Tuesday, September 13, 2011

BBAW Interview Swap

This year, during the Book Blogger Appreciation Week, I am trying something new. A book blogger interview swap for which Stacey, from Pretty Books, and I were paired up. So, here goes!





Noah: When you started blogging, was it about books? If so, how much has the blog changed since then?

Stacey: I first created a blog back in 2003 but it wasn't a book blog. It was very trendy then just to have a blog that was really quite random and full of personal facts, graphics and tutorials designed with splash pages and iFrames. 7 years later, I created my Pretty Books Tumblr blog (http://prettybooks.tumblr.com) which I still run and post book photography and quotations. In January 2011, I began posting my book reviews in addition to photographs (as I often wrote them for myself anyway) and this is when I began participating more in the book blogging community. During August 2011, I created my Pretty Books WordPress blog (http://theprettybooks.wordpress.com) as I wanted a place dedicated to book reviews. This further enabled me to interact more with other book bloggers and participate in things such as Book Blogger Appreciation Week!


Noah: Have you read any Christian books before?

Stacey: I’ve read The Shack, which I believe is a Christian book? I enjoyed it but I have to say that this was more down to the mystery/crime storyline rather than the Christian ideas and messages presented in the book. Nonetheless, it was an interesting read.  I’ve also read The Five People You Meet in Heaven and Tuesday With Morrie by Mitch Albom although I don’t think they’re quite considered to be Christian fiction. But they’re as close as I’ve been!

Noah: Good to know. What is your favorite genre?

Stacey: I find it really difficult to answer this question because running a book blog has meant that I’ve come across many genres that I normally wouldn’t have given the chance. At the moment, I’m open to almost any genre of young adult fiction. In the summer of 2010, I figured that I was ‘over’ young adult fiction but then I read The Hunger Games, 
which blew that notion out of the window. It showed me that I shouldn’t judge a book by its genre and so now I try and base my decision to read a book on the plot rather than its genre. Nonetheless, there are genres I read more than others, in particular dystopian and post-apocalyptic fiction. I like a lot of realistic fiction too, but really I’ll give anything a go! This is the same for adult fiction too. There’s so many books to read, so little time!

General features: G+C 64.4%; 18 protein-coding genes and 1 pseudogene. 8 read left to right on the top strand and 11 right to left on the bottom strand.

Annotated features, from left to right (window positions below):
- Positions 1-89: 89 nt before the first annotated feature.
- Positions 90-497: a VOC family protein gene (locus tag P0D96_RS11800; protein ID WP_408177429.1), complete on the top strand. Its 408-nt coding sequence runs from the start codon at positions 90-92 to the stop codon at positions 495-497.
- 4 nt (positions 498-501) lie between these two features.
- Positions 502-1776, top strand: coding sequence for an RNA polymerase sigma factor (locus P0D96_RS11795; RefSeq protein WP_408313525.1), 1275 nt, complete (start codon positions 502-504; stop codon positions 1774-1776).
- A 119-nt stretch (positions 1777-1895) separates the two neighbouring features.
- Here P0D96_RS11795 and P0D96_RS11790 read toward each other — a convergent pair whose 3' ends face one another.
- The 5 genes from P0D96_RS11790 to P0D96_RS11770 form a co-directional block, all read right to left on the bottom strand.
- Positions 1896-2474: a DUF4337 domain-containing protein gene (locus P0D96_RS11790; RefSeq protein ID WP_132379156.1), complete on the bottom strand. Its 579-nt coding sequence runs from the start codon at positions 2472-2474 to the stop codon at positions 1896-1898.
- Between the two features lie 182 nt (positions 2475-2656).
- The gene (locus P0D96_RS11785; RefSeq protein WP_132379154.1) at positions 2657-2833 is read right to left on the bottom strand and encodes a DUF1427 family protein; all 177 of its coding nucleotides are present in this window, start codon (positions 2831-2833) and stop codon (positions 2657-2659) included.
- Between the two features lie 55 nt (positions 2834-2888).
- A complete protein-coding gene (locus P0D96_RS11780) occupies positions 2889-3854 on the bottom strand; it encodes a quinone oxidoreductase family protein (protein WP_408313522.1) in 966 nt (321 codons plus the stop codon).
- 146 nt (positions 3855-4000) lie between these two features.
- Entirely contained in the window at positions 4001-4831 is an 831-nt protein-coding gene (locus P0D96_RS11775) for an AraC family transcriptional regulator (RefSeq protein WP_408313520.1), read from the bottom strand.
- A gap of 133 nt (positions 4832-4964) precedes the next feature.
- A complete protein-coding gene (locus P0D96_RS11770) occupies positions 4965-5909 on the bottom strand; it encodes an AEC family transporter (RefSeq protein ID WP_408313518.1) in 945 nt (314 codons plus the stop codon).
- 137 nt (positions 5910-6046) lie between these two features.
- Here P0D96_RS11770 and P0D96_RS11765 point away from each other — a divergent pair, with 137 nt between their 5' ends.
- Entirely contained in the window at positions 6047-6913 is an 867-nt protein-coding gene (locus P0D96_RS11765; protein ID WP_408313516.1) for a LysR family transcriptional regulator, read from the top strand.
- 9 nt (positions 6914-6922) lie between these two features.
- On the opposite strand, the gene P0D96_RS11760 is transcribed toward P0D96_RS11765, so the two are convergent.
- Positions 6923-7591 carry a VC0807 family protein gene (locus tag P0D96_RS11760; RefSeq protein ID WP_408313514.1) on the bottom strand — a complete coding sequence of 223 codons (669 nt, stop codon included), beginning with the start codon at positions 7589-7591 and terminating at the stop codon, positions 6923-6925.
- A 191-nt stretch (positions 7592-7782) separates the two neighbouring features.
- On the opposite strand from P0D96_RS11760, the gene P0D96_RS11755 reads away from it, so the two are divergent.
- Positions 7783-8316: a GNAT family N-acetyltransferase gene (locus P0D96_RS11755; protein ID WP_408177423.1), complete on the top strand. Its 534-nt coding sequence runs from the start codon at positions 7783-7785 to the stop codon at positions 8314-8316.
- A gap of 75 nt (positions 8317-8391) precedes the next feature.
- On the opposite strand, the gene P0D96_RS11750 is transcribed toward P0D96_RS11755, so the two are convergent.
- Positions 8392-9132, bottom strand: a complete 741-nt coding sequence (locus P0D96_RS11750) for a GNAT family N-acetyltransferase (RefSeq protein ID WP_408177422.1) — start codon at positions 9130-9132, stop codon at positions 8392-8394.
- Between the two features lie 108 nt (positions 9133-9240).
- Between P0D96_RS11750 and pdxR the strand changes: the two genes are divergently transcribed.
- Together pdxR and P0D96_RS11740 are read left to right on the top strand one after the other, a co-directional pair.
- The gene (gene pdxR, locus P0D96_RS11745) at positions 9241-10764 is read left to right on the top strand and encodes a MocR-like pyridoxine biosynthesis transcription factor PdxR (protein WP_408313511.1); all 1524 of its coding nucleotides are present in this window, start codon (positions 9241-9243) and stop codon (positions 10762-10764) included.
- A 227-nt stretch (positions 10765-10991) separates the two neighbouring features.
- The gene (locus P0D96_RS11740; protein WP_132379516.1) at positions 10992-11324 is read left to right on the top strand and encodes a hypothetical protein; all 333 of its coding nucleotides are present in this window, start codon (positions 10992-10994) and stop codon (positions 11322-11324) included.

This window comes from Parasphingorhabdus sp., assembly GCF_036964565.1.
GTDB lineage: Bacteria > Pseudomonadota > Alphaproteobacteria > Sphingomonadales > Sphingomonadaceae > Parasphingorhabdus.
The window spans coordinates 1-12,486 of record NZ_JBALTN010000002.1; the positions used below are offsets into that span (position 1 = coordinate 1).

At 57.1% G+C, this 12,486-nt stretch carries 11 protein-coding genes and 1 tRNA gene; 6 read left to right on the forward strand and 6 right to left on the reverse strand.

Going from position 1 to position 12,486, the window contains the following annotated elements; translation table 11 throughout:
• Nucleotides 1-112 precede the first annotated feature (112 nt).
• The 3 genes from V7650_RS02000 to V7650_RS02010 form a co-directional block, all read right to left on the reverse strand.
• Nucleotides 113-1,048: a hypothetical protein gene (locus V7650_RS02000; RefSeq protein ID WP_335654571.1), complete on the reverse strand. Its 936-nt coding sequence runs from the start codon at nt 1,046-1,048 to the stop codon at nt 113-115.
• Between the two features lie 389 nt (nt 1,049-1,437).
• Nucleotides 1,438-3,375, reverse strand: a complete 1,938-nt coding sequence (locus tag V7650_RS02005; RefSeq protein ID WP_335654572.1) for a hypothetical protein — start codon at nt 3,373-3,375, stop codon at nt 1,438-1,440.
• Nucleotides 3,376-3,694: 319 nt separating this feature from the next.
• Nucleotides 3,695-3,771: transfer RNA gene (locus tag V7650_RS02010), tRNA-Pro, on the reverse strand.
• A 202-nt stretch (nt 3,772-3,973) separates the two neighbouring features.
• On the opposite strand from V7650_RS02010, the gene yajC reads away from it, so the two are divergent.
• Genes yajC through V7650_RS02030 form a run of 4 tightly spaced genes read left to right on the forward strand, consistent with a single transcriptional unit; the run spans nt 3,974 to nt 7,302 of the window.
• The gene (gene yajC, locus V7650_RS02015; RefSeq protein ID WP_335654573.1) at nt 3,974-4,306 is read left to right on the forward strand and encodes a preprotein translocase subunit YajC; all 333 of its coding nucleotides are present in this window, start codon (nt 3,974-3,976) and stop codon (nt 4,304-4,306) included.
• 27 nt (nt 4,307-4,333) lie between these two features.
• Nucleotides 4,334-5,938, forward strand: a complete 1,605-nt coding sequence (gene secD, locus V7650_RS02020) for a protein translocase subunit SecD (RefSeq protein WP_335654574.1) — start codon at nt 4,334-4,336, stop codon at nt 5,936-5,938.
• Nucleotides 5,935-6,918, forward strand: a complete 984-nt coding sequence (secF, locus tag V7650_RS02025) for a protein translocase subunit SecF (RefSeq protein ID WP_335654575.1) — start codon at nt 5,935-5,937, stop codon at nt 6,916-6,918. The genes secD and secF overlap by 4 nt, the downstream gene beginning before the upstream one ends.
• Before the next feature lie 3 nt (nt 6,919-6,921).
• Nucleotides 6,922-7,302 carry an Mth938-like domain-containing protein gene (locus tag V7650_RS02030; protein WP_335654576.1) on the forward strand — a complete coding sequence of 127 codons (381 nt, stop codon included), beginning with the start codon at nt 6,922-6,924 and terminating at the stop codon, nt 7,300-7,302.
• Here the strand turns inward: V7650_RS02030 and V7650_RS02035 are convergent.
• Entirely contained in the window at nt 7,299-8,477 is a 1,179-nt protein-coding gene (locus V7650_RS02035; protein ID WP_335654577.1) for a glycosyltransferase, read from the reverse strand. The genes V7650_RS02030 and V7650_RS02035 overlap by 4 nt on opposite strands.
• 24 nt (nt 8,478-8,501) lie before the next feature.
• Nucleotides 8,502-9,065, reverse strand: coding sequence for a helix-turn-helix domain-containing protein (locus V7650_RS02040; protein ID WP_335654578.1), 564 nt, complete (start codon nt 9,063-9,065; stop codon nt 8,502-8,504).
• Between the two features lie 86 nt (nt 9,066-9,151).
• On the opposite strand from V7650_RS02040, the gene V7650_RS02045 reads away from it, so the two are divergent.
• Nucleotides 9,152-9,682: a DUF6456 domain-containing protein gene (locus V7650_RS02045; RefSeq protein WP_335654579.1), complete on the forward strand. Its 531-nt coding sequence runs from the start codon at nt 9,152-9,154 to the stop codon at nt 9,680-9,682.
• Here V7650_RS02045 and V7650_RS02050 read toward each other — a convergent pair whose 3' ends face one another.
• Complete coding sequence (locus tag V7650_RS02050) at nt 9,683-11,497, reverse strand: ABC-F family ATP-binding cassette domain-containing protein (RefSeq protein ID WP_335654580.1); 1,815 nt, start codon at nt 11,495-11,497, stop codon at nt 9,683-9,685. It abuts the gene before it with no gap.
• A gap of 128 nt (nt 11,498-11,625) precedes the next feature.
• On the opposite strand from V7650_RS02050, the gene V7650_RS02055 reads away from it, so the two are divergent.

Noah: I know the feeling! What is your favorite famous book series that was published at least ten years ago?

Stacey: The Wicca (or Sweep) series by Cate Tiernan just about makes it as the first book was published in 2001. Cate Tiernan was my favourite author as a young teen. I also loved Enid Blyton’s Girls at St. Clare’s and Mallory Towers series. Oh and of course, Goosebumps
. Does Harry Potter count seeing as the first book was released in 1997? There are not many full series’ that I enjoy(ed) that are that old!


Noah: I noticed that recently you have been posting many reviews of dystopian books. What about them appeals to you?
Stacey: For me personally, I find issues of social control fascinating (I was a Sociology student at University) and since it’s a central theme of dystopian novels, it’s automatically of interest to me especially as they present extreme methods of social control. I also consider it to be quite an intelligent genre. Not all books have moral lessons behind them but most dystopias do, which is why I’m thrilled that it’s such a popular young adult genre at the moment. There’s also so much variety. It educates people about control over ideas as well as control over individual freedom. It makes us realise it’s something we need to value highly. In many places, this type of control actually exists and so I think it enables people to reflect on their own lives and what could happen. It also offers up lots of ‘what would you do?’ situations.

I also find it fun thinking about what the world will be like in the future. There’s been a lot of press saying the YA genre is ‘too dark’ at the moment but I think it’s quite the opposite. In all the YA dystopia/post-apocalyptic novels I’ve read, there’s always been some sort of survival story, and the survivors are often teenagers. It’s empowering reading about teenagers that attempt to overcome their unjust society, or fight for their lives when the rest of the world is falling apart. It’s also an extremely exciting genre full of action, mystery, and technological and medical innovations.


Noah: Briefly, can you tell us about any pets, hobbies, or favorite things of yours?


Stacey: Music is my other major hobby. It has been a massive part of my life for so long and I cannot imagine life without it. I love to attend concerts and I get really involved in fandom, for example, I participate in forums and fan sites. I actually used to run a few fan sites for bands and artists that I loved. I even did my university dissertation on fandom and identity! I love to quote song lyrics and attempt to interpret their meanings. I also get really excited about upcoming singles and albums. My friends sometimes make fun of how passionate I get but someone has to be, right?



Noah: Haha, yes, I often get excited regarding music myself... Thanks for stopping by! May the Lord bless you.

Stacey: Thank you very much for interviewing me for Book Blogger Appreciation Week! I hope you enjoyed answering my questions as much as I enjoyed answering yours.





1 comment:

  1. Thank you for posting the interview :D

    Noah's followers, you can read his interview here: http://theprettybooks.wordpress.com/2011/09/13/book-blogger-appreciation-week-interviews/

    ReplyDelete